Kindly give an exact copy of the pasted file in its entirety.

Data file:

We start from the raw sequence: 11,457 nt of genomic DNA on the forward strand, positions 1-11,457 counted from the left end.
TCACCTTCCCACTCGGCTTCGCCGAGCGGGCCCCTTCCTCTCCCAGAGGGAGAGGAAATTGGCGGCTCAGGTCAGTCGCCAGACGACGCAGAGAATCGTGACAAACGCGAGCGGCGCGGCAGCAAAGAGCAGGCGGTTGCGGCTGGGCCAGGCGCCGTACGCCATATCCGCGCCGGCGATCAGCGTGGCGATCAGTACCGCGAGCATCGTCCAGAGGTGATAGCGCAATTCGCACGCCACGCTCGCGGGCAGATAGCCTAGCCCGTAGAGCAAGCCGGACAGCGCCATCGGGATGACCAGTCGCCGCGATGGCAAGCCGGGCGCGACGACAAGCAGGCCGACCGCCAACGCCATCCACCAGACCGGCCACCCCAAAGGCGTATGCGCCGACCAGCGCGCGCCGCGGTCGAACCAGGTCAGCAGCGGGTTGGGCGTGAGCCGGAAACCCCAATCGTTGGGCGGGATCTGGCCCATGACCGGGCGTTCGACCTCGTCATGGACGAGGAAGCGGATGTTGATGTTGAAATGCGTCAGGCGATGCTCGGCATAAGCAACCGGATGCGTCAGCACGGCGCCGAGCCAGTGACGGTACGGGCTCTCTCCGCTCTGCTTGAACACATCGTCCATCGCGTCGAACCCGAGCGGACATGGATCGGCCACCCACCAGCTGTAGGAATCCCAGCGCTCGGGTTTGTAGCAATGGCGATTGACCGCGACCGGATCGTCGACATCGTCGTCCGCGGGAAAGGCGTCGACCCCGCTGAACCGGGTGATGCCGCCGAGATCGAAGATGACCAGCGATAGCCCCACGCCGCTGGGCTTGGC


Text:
We start from the raw sequence: 11,457 nt of genomic DNA on the forward strand, positions 1-11,457 counted from the left end.
TCACCTTCCCACTCGGCTTCGCCGAGCGGGCCCCTTCCTCTCCCAGAGGGAGAGGAAATTGGCGGCTCAGGTCAGTCGCCAGACGACGCAGAGAATCGTGACAAACGCGAGCGGCGCGGCAGCAAAGAGCAGGCGGTTGCGGCTGGGCCAGGCGCCGTACGCCATATCCGCGCCGGCGATCAGCGTGGCGATCAGTACCGCGAGCATCGTCCAGAGGTGATAGCGCAATTCGCACGCCACGCTCGCGGGCAGATAGCCTAGCCCGTAGAGCAAGCCGGACAGCGCCATCGGGATGACCAGTCGCCGCGATGGCAAGCCGGGCGCGACGACAAGCAGGCCGACCGCCAACGCCATCCACCAGACCGGCCACCCCAAAGGCGTATGCGCCGACCAGCGCGCGCCGCGGTCGAACCAGGTCAGCAGCGGGTTGGGCGTGAGCCGGAAACCCCAATCGTTGGGCGGGATCTGGCCCATGACCGGGCGTTCGACCTCGTCATGGACGAGGAAGCGGATGTTGATGTTGAAATGCGTCAGGCGATGCTCGGCATAAGCAACCGGATGCGTCAGCACGGCGCCGAGCCAGTGACGGTACGGGCTCTCTCCGCTCTGCTTGAACACATCGTCCATCGCGTCGAACCCGAGCGGACATGGATCGGCCACCCACCAGCTGTAGGAATCCCAGCGCTCGGGTTTGTAGCAATGGCGATTGACCGCGACCGGATCGTCGACATCGTCGTCCGCGGGAAAGGCGTCGACCCCGCTGAACCGGGTGATGCCGCCGAGATCGAAGATGACCAGCGATAGCCCCACGCCGCTGGGCTTGGC